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Neuromodulation. 2018 Oct 3. doi: 10.1111/ner.12854. [Epub ahead of print]

Percutaneous Peripheral Nerve Stimulation (PNS) for the Treatment of Chronic Low Back Pain Provides Sustained Relief.

Author information

1
Center for Clinical Research, Carolinas Pain Institute, Winston Salem, NC, USA.
2
SPR Therapeutics, Inc., Chapel Hill, NC, USA.

Abstract

OBJECTIVES:

The objective of this study was to evaluate the use of percutaneous peripheral nerve stimulation (PNS) for the treatment of chronic low back pain (LBP). Percutaneous PNS offers the potential to provide an effective neuromodulation therapy using a system and fine-wire leads designed specifically for percutaneous use with history of an excellent safety profile.

MATERIALS AND METHODS:

Subjects with chronic axial LBP received percutaneous PNS leads targeting the medial branch of the dorsal ramus in the region of LBP. Lead placement was guided using ultrasound and confirmed by selective activation of the lumbar multifidus and patient-reported sensations. The percutaneous fine-wire leads remained in place for the 30-day therapy.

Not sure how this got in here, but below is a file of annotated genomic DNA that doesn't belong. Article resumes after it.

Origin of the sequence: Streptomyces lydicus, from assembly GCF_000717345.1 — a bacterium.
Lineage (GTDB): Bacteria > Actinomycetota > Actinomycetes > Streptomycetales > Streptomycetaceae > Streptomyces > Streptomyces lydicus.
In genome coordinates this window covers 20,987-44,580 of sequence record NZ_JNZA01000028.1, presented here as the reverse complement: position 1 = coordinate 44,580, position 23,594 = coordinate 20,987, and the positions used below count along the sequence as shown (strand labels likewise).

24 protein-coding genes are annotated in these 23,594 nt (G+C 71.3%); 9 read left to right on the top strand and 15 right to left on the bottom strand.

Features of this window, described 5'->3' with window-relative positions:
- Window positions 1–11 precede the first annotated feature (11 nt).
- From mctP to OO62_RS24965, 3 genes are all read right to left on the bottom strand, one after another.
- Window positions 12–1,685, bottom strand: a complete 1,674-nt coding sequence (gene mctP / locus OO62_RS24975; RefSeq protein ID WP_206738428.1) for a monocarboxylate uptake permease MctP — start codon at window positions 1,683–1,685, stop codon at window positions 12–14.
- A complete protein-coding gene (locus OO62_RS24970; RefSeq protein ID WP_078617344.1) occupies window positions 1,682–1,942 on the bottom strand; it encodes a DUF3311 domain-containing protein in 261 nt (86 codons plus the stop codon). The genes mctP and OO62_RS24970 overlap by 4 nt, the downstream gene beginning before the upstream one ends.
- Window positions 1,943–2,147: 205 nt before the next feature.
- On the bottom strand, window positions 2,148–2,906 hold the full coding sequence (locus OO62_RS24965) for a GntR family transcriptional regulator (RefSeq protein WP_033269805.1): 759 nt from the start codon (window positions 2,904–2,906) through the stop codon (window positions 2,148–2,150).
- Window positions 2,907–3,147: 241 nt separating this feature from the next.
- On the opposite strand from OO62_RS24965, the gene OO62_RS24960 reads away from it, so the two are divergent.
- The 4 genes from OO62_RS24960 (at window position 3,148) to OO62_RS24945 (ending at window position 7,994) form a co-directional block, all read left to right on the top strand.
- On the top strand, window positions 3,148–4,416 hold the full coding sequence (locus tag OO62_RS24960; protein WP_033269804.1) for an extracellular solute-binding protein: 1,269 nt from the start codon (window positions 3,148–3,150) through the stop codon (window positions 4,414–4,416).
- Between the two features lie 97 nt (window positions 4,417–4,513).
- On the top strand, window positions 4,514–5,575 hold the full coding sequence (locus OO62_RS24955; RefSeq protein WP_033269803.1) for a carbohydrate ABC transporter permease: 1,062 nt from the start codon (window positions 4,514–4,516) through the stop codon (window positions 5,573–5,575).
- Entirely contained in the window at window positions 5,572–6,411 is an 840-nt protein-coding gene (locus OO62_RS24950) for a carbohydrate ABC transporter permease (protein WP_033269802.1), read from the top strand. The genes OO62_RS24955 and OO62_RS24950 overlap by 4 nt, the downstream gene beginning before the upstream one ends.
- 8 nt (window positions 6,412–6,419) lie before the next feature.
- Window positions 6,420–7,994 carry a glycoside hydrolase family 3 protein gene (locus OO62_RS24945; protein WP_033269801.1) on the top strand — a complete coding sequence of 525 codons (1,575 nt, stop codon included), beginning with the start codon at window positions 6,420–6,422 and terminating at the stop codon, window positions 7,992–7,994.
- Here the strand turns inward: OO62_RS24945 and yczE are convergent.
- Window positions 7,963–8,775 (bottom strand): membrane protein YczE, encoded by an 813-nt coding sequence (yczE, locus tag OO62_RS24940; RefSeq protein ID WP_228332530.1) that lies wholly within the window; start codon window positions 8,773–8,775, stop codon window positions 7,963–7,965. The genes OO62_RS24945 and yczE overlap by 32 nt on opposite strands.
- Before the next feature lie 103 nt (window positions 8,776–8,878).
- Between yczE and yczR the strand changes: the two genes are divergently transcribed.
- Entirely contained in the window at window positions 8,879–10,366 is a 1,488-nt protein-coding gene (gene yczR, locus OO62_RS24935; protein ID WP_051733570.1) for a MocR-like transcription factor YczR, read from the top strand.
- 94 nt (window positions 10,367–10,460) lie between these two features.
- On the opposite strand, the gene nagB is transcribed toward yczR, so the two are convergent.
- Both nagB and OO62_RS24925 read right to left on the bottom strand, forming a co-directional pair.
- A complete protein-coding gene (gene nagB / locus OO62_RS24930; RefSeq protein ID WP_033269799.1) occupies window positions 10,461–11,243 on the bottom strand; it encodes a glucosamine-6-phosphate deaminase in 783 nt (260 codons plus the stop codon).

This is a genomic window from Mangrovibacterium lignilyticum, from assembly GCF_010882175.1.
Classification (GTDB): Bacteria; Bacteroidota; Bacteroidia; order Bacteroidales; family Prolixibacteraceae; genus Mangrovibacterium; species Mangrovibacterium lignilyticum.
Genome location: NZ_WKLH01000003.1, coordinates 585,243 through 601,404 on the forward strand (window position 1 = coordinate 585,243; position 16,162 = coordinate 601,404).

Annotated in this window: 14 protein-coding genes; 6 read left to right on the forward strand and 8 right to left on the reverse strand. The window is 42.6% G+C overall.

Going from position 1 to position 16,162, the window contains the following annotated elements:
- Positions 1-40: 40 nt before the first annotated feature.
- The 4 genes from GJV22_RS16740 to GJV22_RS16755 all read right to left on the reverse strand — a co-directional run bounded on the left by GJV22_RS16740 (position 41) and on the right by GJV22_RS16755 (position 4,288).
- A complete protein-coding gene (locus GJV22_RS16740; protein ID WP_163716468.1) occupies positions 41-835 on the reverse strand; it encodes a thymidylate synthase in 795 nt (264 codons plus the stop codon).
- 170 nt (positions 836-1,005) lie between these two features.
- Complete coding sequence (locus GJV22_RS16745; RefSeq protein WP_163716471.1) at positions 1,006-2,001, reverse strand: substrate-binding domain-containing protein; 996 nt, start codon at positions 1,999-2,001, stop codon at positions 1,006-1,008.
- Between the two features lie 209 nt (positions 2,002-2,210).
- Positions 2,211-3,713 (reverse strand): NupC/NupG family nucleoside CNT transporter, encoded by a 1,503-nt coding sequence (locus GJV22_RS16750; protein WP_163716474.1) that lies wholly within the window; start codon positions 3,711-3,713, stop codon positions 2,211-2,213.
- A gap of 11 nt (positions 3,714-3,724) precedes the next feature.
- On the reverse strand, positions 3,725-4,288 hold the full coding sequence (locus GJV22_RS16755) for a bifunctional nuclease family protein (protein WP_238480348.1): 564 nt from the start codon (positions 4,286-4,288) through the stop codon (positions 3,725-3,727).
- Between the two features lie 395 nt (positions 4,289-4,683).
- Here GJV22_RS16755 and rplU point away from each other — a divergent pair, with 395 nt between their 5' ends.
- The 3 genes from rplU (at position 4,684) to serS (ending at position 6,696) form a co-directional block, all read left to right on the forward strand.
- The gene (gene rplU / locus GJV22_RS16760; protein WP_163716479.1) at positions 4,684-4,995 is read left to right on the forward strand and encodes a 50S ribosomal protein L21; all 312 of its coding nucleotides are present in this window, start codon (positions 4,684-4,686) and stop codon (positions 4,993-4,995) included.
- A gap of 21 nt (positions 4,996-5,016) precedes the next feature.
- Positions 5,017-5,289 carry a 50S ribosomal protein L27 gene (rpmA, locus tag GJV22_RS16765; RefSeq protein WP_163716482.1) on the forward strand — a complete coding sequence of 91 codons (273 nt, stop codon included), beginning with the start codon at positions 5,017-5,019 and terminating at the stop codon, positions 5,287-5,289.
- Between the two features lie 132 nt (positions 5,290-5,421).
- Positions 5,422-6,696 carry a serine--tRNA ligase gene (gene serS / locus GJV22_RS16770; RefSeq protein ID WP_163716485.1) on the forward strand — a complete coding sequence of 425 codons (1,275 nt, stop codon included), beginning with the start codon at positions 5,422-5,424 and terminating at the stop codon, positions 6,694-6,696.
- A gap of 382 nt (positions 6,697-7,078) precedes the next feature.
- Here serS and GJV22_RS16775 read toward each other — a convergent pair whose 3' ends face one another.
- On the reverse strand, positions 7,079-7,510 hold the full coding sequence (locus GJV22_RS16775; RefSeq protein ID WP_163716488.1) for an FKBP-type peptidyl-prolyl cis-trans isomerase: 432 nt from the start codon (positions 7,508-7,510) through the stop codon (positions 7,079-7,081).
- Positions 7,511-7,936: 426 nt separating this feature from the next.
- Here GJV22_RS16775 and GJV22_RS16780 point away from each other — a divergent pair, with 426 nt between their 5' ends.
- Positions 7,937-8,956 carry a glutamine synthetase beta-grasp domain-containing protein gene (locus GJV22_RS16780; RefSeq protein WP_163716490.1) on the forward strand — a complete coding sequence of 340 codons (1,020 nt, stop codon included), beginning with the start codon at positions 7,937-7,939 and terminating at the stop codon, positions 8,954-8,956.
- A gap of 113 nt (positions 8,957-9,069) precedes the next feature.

RESULTS:

A majority of subjects reported statistically and clinically significant reductions in both average pain intensity (BPI-5) and worst pain intensity (BPI-3) scores with PNS treatment, which continued long term at the four-month follow-up visit. Subject-reported reductions in pain intensity were substantiated by concomitant and sustained reductions in analgesic medication usage. Subjects also reported clinically significant reductions in patient-centric outcomes of disability (Oswestry Disability Index), pain interference (BPI-9), and patient global impression of change (PGIC).

CONCLUSIONS:

This work demonstrates the potential value of percutaneous PNS for the treatment of chronic LBP. Improvements in pain, medication, and patient-centric outcomes, which were sustained long term after the removal of PNS leads, demonstrate the significance of this innovative approach to treat chronic LBP.

KEYWORDS:

Chronic pain; disability; low back pain; neuromodulation; percutaneous; peripheral nerve stimulation

PMID:
30284338
DOI:
10.1111/ner.12854

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